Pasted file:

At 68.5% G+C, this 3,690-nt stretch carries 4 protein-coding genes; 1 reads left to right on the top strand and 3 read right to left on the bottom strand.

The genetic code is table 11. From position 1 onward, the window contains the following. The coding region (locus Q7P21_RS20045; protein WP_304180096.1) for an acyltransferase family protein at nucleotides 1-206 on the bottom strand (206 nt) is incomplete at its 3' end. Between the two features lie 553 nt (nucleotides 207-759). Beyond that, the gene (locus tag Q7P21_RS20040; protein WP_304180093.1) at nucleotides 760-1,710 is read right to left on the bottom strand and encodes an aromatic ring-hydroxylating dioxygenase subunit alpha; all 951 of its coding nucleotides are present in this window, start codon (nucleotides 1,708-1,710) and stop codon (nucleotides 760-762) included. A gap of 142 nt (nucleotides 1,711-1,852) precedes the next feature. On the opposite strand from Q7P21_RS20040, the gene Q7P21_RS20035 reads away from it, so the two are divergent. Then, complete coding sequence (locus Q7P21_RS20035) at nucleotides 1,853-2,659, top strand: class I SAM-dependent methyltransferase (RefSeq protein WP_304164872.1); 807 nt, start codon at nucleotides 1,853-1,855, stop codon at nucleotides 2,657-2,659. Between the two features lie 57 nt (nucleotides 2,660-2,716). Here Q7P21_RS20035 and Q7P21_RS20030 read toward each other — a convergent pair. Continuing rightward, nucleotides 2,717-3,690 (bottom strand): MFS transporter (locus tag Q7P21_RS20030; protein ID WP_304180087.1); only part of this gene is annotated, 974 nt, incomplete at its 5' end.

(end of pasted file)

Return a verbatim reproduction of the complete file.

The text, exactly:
At 68.5% G+C, this 3,690-nt stretch carries 4 protein-coding genes; 1 reads left to right on the top strand and 3 read right to left on the bottom strand.

The genetic code is table 11. From position 1 onward, the window contains the following. The coding region (locus Q7P21_RS20045; protein WP_304180096.1) for an acyltransferase family protein at nucleotides 1-206 on the bottom strand (206 nt) is incomplete at its 3' end. Between the two features lie 553 nt (nucleotides 207-759). Beyond that, the gene (locus tag Q7P21_RS20040; protein WP_304180093.1) at nucleotides 760-1,710 is read right to left on the bottom strand and encodes an aromatic ring-hydroxylating dioxygenase subunit alpha; all 951 of its coding nucleotides are present in this window, start codon (nucleotides 1,708-1,710) and stop codon (nucleotides 760-762) included. A gap of 142 nt (nucleotides 1,711-1,852) precedes the next feature. On the opposite strand from Q7P21_RS20040, the gene Q7P21_RS20035 reads away from it, so the two are divergent. Then, complete coding sequence (locus Q7P21_RS20035) at nucleotides 1,853-2,659, top strand: class I SAM-dependent methyltransferase (RefSeq protein WP_304164872.1); 807 nt, start codon at nucleotides 1,853-1,855, stop codon at nucleotides 2,657-2,659. Between the two features lie 57 nt (nucleotides 2,660-2,716). Here Q7P21_RS20035 and Q7P21_RS20030 read toward each other — a convergent pair. Continuing rightward, nucleotides 2,717-3,690 (bottom strand): MFS transporter (locus tag Q7P21_RS20030; protein ID WP_304180087.1); only part of this gene is annotated, 974 nt, incomplete at its 5' end.